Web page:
Thanks a thousand times and congratulations to the scientists and researchers. You did good.

It was a very good year .... My name was Brian McGee, I stayed up listening to Queen

So, yesterday marked 12 months since I came home from hospital for the last time.

12 months, it’s incredible.

I could barely last 12 days before noticing the early stages of yet another chest infection, and you could bet your bottom dollar that at some stage around the 12 week mark I’d have either been in hospital already or would be screaming out for an admission, barely able to walk around the house without getting puffed out and/or needing a rest.

I really can’t believe how much one tablet, taken twice a day, has changed my life.

A year ago I needed a lung transplant. No questions asked.

I’ve thought mostly about the operation its self, the risk, then the recovery; the strict regiment of tablets, anti rejection drugs, etc. the rehab, getting your body working again. Then more risk: rejection, infection, etc.

But someone brought it to my attention last week – Before all of that could have happened, there was the waiting.

What if I didn’t get that chance? What if I decided to go down that path and I missed my chance, I’ve seen it happen before, it’s a seriously scary thought.

How lucky have I been?  It’s almost unbelievable.

I’ve said this before, but when you’re that sick, you actually don’t realise how sick you are. Your body learns to cope and function at a certain level that lets everything work. You subconsciously walk slower, avoid lifting heavy things, you sleep more and feel tired all the time no matter how much rest you have, but when things need to get done, you some how find the strength to do it.

It’s only when you’ve recovered a bit that you realise how bad things were. Then once you’ve recovered a bit more, you realise that even that initial recovery didn’t bring you back to an acceptable level.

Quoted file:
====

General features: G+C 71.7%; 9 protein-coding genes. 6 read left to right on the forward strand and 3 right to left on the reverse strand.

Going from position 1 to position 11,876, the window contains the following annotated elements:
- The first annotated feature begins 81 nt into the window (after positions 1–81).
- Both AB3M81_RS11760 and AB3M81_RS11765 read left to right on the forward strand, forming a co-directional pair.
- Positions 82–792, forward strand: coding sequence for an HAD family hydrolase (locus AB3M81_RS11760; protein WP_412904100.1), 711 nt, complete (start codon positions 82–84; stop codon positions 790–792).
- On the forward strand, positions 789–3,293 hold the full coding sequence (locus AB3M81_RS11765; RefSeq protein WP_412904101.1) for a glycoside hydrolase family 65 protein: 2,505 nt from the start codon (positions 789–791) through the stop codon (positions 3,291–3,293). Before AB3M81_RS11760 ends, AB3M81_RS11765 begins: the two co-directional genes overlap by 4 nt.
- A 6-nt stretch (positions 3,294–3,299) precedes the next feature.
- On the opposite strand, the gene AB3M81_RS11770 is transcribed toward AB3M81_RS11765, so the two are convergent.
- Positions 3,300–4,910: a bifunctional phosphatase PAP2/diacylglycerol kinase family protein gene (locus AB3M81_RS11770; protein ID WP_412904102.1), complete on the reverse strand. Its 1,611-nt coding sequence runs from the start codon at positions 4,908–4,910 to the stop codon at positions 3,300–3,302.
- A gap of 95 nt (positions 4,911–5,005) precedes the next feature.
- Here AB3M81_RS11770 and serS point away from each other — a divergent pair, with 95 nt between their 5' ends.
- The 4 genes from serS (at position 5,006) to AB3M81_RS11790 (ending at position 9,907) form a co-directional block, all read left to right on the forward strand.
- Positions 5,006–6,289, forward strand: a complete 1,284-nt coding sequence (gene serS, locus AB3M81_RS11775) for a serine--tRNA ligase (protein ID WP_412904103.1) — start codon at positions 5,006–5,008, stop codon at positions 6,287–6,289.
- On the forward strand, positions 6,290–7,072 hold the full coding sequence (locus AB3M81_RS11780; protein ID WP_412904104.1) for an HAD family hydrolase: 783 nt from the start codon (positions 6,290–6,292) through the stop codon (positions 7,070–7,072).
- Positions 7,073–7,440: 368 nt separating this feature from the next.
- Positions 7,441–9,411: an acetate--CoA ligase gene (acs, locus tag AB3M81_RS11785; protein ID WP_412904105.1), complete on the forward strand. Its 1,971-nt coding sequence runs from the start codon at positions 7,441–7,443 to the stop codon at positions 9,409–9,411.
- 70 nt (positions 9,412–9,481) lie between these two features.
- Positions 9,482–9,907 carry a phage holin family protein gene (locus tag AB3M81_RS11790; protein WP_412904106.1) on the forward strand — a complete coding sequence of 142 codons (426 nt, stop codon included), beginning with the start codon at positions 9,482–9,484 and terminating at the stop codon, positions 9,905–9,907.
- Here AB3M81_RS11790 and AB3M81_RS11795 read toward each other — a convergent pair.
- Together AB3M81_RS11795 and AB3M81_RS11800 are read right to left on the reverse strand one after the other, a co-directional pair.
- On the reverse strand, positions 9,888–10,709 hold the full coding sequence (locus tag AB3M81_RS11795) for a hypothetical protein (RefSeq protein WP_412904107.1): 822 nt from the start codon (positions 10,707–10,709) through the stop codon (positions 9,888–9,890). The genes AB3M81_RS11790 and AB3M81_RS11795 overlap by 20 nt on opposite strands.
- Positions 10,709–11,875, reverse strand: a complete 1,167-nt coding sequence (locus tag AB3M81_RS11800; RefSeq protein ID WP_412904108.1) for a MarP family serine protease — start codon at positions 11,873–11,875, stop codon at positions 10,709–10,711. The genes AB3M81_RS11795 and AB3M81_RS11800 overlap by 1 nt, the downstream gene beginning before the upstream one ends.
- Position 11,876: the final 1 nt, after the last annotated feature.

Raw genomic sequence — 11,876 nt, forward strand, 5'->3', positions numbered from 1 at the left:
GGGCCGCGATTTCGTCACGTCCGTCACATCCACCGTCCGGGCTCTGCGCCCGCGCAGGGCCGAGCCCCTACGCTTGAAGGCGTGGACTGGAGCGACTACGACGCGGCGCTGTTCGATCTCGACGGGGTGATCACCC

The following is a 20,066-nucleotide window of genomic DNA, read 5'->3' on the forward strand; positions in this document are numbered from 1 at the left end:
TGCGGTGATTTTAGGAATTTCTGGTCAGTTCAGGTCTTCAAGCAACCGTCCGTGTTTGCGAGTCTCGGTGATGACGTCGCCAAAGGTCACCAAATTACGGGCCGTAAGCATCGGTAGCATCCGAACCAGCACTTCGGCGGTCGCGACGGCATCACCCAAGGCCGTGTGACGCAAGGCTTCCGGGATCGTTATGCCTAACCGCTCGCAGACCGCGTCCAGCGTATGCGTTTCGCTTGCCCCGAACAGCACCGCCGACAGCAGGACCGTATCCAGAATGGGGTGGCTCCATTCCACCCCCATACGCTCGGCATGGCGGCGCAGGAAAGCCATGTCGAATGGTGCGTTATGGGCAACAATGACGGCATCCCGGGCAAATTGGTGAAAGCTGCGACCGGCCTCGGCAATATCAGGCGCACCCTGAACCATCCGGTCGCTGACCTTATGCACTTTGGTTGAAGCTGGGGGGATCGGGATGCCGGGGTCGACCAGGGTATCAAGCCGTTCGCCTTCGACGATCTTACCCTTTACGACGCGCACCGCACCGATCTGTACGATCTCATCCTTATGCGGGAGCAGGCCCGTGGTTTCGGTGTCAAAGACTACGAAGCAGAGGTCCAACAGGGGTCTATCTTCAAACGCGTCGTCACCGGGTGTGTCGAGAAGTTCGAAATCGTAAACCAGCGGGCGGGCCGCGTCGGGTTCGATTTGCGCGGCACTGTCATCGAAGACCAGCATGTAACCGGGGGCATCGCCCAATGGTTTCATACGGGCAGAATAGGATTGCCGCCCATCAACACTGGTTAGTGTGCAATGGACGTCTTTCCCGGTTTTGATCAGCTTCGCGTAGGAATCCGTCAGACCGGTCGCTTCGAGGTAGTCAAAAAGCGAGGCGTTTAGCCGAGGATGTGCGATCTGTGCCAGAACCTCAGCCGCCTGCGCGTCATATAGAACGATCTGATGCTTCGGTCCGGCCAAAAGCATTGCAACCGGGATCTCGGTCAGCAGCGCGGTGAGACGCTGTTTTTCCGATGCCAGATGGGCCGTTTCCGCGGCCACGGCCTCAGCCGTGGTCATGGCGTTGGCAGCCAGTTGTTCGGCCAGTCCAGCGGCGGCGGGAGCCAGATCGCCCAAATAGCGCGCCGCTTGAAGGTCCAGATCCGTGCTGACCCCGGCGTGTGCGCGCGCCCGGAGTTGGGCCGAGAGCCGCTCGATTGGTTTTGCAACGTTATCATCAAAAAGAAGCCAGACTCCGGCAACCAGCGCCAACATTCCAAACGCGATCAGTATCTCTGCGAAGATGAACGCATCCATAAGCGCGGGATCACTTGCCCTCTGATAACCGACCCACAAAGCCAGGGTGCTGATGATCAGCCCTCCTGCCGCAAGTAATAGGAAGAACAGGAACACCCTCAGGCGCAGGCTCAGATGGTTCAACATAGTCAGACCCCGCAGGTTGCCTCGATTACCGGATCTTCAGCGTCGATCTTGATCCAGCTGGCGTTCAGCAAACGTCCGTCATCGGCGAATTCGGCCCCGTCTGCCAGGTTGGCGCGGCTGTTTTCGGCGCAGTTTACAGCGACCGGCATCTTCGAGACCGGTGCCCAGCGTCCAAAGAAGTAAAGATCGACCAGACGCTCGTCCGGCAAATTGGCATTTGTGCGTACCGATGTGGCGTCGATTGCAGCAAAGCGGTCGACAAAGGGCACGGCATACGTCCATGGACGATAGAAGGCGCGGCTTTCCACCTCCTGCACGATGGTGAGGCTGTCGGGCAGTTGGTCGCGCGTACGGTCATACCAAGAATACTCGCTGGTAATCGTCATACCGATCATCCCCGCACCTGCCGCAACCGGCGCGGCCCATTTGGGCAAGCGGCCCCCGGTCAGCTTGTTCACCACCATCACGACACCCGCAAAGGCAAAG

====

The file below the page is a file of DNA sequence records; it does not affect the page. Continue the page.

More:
I’ve had that realisation more and more over the last few months in particular.

How I feel now seems an absolute eternity away from how I felt 12 months ago, yet that’s all it’s been. 12 months. 365 days. And it’s all thanks to one small blue tablet!

Some people get a good 5 minutes of a great time from taking a small blue pill (if you know what I mean…!), I’ve had 12 months, a year and there are no signs of it slowing down.

I still get chest infections, but I think I could count on one hand how many I’ve had in the last year. And they’re no big deal anymore, all it takes is a bit of extra physio and some oral antis and I’m away. A week at the most and I’m back to normal.

No days in bed, no hospital, nothing serious. It’s almost normal!

My weight is now steady at around 10 kilos more than it has ever been steady at. I used to have to work seriously hard at getting to 60kg, using high fat supplements and eating to the point of feeling sick, now I haven’t dropped below 63kg in over 6 months. I’m not doing anything out of the ordinary, I skip meals and don’t eat well enough when I get busy, but the weight stays on. It’s something that wasn’t normal before taking Kalydeco.

I could drop a kilo a day if I wasn’t on top of my eating habits, pill taking, etc. before Kalydeco.

Again, that’s scary! No wonder I got so badly sick, so often.